Lawrence Berkeley National Laboratory
H2-saturation of high affinity H2-oxidizing bacteria alters the ecological niche of soil microorganisms unevenly among taxonomic groups
- Author(s): Piché-Choquette, S
- Tremblay, J
- Tringe, SG
- Constant, P
- et al.
Published Web Locationhttps://doi.org/10.7717/peerj.1782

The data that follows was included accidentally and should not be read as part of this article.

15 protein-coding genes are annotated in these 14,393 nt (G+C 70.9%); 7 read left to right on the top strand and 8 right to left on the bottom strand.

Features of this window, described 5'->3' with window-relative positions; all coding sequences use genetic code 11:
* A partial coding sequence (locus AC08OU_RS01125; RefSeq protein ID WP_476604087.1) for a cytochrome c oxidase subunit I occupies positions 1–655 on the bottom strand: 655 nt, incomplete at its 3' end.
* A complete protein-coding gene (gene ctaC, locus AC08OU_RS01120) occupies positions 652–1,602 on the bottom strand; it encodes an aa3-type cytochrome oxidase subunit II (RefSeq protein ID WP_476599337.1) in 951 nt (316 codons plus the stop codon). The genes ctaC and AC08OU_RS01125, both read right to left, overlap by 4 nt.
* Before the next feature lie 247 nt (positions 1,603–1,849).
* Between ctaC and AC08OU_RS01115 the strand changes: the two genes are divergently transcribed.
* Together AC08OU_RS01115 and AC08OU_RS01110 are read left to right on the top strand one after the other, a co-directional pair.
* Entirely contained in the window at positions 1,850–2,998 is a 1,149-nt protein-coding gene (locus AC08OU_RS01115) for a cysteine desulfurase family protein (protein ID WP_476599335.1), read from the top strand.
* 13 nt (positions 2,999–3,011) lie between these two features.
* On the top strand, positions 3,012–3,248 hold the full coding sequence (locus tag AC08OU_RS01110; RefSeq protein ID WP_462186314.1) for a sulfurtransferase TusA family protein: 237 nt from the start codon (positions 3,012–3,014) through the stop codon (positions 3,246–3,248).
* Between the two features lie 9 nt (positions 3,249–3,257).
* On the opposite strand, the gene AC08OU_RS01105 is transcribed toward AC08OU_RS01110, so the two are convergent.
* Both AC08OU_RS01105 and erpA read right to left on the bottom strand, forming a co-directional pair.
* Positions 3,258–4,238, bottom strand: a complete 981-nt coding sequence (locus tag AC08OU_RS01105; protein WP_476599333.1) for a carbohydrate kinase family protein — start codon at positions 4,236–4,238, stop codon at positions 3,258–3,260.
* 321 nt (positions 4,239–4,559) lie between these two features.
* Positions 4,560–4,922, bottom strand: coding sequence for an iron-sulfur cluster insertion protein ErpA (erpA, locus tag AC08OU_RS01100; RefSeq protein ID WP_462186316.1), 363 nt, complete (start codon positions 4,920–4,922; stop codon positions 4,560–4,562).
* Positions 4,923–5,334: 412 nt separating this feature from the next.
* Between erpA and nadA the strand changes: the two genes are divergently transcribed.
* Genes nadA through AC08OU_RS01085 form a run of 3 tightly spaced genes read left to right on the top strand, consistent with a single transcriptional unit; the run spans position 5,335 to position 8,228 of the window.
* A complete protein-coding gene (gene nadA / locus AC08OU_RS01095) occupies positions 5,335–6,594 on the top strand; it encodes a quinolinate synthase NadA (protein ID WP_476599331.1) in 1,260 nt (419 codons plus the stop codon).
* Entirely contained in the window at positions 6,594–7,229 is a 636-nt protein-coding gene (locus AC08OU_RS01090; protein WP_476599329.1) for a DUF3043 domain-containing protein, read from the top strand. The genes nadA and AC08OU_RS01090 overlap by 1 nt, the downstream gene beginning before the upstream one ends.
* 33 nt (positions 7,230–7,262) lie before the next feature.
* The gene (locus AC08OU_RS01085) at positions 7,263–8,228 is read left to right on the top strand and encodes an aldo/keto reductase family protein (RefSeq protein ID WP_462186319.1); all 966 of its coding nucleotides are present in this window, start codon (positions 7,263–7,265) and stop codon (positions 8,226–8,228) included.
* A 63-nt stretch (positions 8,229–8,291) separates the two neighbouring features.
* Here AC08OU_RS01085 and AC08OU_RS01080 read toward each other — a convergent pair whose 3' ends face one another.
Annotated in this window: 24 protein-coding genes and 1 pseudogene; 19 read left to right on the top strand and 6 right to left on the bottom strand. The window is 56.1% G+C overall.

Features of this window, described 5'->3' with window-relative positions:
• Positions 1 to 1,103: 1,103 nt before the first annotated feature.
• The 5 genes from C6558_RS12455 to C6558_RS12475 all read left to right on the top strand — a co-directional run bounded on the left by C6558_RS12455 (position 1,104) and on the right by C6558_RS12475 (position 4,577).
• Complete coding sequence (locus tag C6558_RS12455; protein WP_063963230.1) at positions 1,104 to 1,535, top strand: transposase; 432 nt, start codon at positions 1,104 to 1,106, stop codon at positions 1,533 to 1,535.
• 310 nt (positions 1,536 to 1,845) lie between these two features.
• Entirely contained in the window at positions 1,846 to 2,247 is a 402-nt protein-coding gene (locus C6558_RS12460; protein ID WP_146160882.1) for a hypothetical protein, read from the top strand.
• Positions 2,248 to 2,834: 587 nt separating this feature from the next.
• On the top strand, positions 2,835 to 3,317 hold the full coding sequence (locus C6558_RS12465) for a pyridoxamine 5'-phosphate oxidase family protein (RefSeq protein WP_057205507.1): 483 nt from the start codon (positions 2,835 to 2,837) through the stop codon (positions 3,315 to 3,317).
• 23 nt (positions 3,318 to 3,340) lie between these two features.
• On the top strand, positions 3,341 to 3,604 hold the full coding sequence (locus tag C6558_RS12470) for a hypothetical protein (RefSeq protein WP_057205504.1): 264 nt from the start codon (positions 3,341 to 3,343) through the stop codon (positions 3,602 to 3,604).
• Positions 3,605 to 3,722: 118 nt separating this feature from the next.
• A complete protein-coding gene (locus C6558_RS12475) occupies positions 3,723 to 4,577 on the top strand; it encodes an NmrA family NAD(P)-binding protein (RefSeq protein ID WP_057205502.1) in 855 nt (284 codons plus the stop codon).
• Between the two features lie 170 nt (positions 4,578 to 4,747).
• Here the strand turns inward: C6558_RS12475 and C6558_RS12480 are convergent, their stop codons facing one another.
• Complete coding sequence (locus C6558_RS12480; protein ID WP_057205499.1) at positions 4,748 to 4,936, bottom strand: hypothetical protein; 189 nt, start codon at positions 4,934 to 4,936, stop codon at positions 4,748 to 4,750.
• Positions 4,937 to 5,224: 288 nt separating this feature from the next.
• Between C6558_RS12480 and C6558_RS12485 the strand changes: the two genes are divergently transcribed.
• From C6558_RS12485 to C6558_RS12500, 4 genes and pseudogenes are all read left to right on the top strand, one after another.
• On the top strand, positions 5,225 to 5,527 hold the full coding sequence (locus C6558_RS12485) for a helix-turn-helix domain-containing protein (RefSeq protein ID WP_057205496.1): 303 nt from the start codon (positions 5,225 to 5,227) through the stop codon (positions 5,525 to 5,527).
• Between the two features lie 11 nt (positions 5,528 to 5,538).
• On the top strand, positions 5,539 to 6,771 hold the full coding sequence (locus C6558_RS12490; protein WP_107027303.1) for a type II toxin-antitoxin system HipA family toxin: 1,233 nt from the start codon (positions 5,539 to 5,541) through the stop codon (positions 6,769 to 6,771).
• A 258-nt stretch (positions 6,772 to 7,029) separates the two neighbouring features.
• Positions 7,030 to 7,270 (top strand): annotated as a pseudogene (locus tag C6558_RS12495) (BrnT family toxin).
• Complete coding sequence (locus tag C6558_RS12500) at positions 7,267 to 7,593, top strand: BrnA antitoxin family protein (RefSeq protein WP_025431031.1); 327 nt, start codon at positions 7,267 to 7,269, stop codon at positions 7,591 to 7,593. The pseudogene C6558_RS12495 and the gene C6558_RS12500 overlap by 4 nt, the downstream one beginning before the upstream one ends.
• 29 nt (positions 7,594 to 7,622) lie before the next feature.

© 2016 Piché-Choquette et al. Soil microbial communities are continuously exposed to H2diffusing into the soil from the atmosphere. N2-fixing nodules represent a peculiar microniche in soil where H2can reach concentrations up to 20,000 fold higher than in the global atmosphere (0.530 ppmv). In this study, we investigated the impact of H2exposure on soil bacterial community structure using dynamic microcosm chambers simulating soil H2exposure from the atmosphere and N2-fixing nodules. Biphasic kinetic parameters governing H2oxidation activity in soil changed drastically upon elevated H2exposure, corresponding to a slight but significant decay of high affinity H2-oxidizing bacteria population, accompanied by an enrichment or activation of microorganisms displaying low-affinity for H2. In contrast to previous studies that unveiled limited response by a few species, the relative abundance of 958 bacterial ribotypes distributed among various taxonomic groups, rather than a few distinct taxa, was influenced by H2exposure. Furthermore, correlation networks showed important alterations of ribotype covariation in response to H2exposure, suggesting that H2affects microbe-microbe interactions in soil. Taken together, our results demonstrate that H2-rich environments exert a direct influence on soil H2-oxidizing bacteria in addition to indirect effects on other members of the bacterial communities.